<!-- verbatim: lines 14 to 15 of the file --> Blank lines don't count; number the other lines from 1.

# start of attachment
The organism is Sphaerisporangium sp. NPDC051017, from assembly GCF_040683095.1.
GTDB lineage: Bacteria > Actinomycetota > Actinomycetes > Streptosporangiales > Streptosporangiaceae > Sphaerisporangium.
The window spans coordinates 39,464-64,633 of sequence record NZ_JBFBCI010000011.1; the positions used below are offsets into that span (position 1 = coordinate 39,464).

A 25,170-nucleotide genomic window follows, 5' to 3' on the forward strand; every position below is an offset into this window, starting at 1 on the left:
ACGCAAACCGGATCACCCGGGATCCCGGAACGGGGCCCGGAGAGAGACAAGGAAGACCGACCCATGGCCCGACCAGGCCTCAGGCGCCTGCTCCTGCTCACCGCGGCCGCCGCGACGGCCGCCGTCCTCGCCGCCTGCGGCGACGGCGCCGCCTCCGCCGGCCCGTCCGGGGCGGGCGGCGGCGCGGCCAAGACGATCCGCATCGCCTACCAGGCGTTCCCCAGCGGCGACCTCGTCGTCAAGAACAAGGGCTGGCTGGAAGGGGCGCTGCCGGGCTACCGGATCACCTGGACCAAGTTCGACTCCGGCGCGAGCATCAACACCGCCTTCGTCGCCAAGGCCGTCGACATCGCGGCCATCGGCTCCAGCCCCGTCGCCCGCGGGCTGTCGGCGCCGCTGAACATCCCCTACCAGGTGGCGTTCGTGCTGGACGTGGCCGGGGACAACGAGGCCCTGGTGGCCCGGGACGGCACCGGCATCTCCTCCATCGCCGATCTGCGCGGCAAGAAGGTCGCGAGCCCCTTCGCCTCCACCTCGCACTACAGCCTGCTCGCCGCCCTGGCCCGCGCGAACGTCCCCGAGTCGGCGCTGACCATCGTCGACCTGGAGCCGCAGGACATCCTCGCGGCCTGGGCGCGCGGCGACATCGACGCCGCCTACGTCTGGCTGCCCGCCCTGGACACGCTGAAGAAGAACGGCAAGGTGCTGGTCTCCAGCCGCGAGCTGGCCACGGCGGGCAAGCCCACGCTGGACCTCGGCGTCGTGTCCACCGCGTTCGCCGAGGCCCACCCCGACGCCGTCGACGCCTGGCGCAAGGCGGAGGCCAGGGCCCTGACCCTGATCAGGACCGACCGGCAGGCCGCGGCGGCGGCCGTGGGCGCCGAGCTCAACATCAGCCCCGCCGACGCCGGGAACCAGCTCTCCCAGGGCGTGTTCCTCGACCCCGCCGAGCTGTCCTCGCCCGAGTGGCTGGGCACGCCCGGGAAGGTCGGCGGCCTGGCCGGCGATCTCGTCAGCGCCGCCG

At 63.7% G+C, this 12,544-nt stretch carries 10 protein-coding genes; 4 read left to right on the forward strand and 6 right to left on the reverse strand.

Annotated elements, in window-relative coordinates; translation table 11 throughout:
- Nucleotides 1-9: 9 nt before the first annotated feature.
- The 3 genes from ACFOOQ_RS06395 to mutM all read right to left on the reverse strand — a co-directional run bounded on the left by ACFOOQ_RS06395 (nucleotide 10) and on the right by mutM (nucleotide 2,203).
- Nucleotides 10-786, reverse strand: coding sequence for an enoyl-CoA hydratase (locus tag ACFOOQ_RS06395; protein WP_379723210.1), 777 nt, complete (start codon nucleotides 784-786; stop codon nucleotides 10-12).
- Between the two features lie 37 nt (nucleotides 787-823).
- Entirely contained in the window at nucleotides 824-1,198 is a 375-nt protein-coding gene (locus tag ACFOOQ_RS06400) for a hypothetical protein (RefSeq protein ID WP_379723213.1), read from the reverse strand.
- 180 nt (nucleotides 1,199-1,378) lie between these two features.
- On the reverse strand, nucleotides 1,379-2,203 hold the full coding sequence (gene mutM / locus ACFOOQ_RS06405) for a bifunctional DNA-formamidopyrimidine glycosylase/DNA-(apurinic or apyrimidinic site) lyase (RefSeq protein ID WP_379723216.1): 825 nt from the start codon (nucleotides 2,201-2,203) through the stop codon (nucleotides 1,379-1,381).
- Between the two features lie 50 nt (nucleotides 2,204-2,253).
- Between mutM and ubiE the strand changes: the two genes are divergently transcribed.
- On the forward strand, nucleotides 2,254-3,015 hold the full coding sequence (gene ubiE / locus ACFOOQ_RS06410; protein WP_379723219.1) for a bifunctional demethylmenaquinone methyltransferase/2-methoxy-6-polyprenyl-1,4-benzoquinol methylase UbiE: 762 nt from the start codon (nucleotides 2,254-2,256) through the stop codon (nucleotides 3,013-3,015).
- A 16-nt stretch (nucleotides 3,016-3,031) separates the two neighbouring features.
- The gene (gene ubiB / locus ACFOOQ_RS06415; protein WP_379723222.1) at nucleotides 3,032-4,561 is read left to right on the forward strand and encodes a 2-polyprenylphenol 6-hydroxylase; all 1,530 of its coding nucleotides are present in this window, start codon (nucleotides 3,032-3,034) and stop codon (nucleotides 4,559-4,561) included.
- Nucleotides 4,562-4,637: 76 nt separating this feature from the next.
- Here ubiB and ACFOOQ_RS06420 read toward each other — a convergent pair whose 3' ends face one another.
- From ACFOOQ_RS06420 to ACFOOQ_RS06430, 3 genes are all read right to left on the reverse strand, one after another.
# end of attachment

- On the reverse strand, nucleotides 1,379-2,203 hold the full coding sequence (gene mutM / locus ACFOOQ_RS06405) for a bifunctional DNA-formamidopyrimidine glycosylase/DNA-(apurinic or apyrimidinic site) lyase (RefSeq protein ID WP_379723216.1): 825 nt from the start codon (nucleotides 2,201-2,203) through the stop codon (nucleotides 1,379-1,381).
- Between the two features lie 50 nt (nucleotides 2,204-2,253).